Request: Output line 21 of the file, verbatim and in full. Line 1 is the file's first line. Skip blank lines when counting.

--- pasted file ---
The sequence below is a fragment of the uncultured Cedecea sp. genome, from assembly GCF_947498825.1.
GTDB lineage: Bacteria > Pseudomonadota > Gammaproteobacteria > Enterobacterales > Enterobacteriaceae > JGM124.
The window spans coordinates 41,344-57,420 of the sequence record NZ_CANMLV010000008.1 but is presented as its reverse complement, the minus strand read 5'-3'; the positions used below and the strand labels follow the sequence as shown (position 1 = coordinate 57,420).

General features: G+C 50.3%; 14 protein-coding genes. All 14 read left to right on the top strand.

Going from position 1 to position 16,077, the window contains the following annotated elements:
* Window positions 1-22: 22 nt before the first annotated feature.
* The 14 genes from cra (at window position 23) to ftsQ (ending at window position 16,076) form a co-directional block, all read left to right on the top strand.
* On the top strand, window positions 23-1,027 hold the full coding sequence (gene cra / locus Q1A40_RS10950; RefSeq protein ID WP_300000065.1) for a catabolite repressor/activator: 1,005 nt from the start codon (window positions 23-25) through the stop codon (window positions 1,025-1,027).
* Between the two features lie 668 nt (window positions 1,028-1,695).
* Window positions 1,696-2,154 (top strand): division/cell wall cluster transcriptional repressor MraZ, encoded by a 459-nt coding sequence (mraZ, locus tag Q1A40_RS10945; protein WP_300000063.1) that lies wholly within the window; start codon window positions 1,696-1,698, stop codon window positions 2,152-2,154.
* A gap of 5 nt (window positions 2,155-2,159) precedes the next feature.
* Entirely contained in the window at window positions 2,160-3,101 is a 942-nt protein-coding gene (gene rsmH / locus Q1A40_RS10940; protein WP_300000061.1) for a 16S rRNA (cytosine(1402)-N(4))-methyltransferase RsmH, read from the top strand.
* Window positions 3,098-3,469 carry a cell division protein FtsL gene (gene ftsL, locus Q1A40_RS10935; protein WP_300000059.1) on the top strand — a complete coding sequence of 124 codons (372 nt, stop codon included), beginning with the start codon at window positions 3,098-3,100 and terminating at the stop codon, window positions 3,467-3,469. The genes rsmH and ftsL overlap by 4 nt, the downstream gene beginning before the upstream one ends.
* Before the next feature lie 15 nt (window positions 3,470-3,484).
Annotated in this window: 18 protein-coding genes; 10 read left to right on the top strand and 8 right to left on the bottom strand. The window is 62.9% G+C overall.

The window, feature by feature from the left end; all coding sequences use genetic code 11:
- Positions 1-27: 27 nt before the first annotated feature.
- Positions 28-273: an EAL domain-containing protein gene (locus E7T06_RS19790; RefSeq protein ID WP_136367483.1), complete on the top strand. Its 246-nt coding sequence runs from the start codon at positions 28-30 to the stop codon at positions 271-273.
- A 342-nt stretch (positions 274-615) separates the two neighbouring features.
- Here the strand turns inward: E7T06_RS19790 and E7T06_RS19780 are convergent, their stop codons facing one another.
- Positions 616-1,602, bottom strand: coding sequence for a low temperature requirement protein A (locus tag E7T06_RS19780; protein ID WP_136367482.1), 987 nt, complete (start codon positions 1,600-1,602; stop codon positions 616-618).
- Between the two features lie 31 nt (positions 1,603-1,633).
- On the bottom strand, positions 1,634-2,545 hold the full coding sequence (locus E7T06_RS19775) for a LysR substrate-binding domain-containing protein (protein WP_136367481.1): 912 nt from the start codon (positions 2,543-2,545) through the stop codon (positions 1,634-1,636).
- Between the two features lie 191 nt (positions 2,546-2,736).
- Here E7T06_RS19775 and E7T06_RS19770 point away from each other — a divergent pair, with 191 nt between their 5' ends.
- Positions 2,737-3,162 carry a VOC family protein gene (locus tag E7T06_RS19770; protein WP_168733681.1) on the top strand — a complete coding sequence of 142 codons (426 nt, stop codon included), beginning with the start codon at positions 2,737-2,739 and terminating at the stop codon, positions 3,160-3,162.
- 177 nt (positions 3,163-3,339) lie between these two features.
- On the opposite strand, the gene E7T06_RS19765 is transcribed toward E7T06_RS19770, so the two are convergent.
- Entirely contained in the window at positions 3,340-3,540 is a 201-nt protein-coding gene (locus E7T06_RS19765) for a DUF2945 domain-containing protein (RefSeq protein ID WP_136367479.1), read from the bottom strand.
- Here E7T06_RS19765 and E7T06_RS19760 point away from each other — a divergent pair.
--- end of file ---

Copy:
- Positions 616-1,602, bottom strand: coding sequence for a low temperature requirement protein A (locus tag E7T06_RS19780; protein ID WP_136367482.1), 987 nt, complete (start codon positions 1,600-1,602; stop codon positions 616-618).